To paint in the background, Maier also draws on documentary evidence of regional life. The results should surely get a nod from historians of the Annales school. Deftly woven into the narrative are folk memories of fleeing into the mountains from Napoleon’s marauding troops, early industrial action, by washerwomen pushing for a wage rise, and the valley’s first brush with electric power (“this work of the devil”). Some of these episodes are illuminated with early photos.

Windy altiplano: Sils Maria and the Engadine valley
(Photo courtesy of Alpine Light & Structure)

There is many an insight into how society eased the lot of single mothers before social security was invented. The kind shopkeeper lets Alma buy groceries on credit, tiding her over the winter, while Lisabetta is appointed as her village’s furnera, a kind of communal baker. In return, the Swiss virtues are expected from all job applicants: “Reliability, accuracy and good manners, that is what we need here,” says Nina’s employer.

Steadfast and unshowy, these virtues may hint at why The green silk shawl is privately published. The translation was apparently passed over by several imprints who might be expected to take an interest in this kind of book. Probably it was insufficiently histrionic for them.

Readers will be more perceptive. They will find that this story's limpid surfaces conceal unsuspected depths, much like a Segantini painting of the landscape it is set in. This is a moving tribute to the quiet dignity of four women who prevailed against the odds.


Marcella Maier, The green silk shawl, translated by Iris Hunter, Perfect Publishers Ltd, Cambridge, 215 pages with illustrations.

Sunday, December 30, 2018

A meizanologist's diary (23)

28 October: the Sensei’s alarm cat wakes us at 5 am: an early start is called for, even if today's objective is a pond rather than a mountaintop.

Breakfast is natto on toast, washed down with a pot of strong coffee. This cross-cultural experiment sustains us on our drive through Imajo, a sleepy village south of Fukui. A wooded valley then leads us into the eastern hills. So remote is the last village that some houses have been abandoned, their roofs caved in and bushes growing out of the windows.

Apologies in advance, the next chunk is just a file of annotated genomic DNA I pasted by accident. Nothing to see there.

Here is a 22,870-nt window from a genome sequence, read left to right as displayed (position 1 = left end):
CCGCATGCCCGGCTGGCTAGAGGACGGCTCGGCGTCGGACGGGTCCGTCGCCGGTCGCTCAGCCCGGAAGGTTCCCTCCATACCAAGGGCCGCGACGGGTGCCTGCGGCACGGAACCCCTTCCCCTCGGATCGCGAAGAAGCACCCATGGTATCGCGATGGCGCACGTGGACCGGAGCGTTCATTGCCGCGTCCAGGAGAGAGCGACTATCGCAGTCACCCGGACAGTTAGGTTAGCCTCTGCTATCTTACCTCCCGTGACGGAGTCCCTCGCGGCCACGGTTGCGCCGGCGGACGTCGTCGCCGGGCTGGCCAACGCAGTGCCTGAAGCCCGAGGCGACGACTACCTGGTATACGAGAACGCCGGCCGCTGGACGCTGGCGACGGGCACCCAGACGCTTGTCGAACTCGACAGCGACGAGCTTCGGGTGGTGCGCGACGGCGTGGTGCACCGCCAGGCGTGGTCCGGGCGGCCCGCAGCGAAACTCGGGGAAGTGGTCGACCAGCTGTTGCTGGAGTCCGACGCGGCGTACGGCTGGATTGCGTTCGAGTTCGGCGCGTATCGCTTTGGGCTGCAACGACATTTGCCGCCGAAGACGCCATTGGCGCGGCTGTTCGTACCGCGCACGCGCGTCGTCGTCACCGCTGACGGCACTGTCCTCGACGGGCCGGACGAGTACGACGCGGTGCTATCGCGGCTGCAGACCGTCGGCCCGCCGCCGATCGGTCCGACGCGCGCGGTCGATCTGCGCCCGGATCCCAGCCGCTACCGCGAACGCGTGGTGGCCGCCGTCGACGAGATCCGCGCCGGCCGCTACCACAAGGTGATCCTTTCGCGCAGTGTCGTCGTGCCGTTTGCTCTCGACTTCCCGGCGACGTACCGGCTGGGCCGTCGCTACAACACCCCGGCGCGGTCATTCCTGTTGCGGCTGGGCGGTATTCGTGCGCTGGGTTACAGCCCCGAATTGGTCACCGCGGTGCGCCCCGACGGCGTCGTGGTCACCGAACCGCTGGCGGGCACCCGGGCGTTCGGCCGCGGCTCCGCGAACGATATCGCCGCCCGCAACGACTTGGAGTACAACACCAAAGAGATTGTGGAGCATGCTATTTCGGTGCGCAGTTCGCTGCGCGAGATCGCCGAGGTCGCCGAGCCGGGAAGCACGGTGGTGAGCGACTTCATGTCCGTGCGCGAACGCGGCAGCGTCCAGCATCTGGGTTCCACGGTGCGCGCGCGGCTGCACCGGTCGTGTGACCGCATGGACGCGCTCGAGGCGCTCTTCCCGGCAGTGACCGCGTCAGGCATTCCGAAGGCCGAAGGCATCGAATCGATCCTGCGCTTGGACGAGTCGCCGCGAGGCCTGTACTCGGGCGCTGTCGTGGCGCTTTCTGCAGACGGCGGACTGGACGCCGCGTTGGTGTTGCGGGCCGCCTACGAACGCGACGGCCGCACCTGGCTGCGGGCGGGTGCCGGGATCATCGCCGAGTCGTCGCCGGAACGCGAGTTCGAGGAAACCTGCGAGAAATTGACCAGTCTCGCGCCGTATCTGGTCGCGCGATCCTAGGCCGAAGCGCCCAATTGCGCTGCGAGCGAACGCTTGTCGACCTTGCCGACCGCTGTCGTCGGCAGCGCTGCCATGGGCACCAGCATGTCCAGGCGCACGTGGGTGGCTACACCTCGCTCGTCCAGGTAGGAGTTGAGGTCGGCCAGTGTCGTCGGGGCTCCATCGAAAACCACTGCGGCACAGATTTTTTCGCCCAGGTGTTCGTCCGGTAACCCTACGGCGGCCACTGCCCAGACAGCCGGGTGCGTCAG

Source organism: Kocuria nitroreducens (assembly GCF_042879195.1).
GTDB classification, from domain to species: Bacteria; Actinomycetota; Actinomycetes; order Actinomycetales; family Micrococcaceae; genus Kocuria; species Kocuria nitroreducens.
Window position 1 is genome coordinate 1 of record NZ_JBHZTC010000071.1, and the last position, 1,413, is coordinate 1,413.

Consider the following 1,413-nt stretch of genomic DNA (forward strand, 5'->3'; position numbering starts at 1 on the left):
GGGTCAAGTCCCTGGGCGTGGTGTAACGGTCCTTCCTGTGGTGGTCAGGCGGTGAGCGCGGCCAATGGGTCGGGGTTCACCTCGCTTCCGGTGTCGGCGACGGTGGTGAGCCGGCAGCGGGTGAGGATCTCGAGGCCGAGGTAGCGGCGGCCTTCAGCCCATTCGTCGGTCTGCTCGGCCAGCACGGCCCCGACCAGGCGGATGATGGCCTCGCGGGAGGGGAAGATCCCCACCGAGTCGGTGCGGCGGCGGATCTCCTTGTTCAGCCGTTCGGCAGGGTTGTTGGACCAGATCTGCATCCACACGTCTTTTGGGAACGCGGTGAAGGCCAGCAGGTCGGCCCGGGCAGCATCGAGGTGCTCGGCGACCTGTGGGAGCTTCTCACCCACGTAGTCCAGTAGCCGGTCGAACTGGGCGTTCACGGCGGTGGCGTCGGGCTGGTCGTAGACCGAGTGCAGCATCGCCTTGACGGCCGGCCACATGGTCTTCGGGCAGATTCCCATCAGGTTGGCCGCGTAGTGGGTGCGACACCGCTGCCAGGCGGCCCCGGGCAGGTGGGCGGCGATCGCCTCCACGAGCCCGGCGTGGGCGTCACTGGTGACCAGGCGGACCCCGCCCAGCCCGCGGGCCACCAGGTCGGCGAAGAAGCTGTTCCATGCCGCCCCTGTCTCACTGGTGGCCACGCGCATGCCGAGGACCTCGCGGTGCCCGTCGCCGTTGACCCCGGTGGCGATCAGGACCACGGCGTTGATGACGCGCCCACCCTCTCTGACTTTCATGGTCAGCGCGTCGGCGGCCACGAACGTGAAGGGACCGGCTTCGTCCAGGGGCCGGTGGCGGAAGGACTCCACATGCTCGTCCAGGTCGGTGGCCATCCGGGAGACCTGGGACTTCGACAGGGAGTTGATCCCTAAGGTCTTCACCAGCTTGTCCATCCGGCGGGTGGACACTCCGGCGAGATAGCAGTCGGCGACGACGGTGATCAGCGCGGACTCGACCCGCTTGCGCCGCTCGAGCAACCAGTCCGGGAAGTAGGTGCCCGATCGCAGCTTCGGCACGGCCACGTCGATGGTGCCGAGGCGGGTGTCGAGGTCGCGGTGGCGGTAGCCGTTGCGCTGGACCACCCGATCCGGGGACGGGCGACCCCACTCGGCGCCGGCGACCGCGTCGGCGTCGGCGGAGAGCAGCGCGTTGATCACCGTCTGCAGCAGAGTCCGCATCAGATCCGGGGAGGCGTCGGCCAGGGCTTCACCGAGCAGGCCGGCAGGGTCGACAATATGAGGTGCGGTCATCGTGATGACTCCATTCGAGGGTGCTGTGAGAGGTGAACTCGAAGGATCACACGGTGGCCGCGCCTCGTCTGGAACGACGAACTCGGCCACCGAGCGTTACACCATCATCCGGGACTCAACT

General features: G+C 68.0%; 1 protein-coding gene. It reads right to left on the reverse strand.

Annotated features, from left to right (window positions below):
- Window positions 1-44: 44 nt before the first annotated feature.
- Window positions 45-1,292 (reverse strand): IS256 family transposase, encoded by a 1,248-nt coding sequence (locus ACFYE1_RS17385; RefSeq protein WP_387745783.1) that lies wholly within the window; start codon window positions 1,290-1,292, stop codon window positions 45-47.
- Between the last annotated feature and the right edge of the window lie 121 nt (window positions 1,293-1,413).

We’re not the first to arrive at the carpark. Of a Sunday, Yasha-ga-ike seems to be a popular destination. Mist blurs the nearby peaks as we start off up a path that threads through a river gorge. Soon we have more to worry about than a big drop to the river: two hornets are tussling in mid-path. A wide berth is given.

The path zig-zags up through beech woods, bringing us up on the banks of a pool sited at the treeline’s edge. This is a quiet place, even with a score or so of fellow hikers appreciating the autumn foliage.

The still waters sit like a corrie between two mountains. This is a “pond cradled in nocturnal gloom”, if you insist on taking the characters in Yasha-ga-ike’s name literally.

Quite possibly, it was these crepuscular overtones that attracted the attention of the writer Izumi Kyōka (1873-1939). Whether or not he actually came up here – Kyōka’s home town of Kanazawa is quite a step away – he worked the place and its memorable name into a play. A Dragon Princess inhabits the pond and will protect the nearby villagers from flood as long as their temple bell tolls three times a day…

First performed in 1913, Izumi Kyōka’s play was later made into a film and, more recently, an opera. The latter’s director, as quoted in the Japan Times, believes that “Yashagaike” is a cautionary tale against a waning in the traditional sense of respect toward nature.

Did Kyōka draw on some pre-existing legend for his plot? There would have been no lack of material, whether from Yasha-ga-ike itself or some other mountain lake: judging from a quick scan of Nihon Hyakumeizan, there is no self-respecting pond in the entire realm without a guardian spirit, benign or otherwise. Take Mikuri-ike on Tateyama, round which a monk most unwisely attempted to swim three times. Or the “Little Marsh” on Akagi, where a serpent lurks that was once a fair maiden.

Turns out, though, that nymphs really do haunt Yasha-ga-ike. They’re those of a unique and endangered beetle, as advertised by a signboard that enjoins us not to pollute the pond’s ecosystem in any way.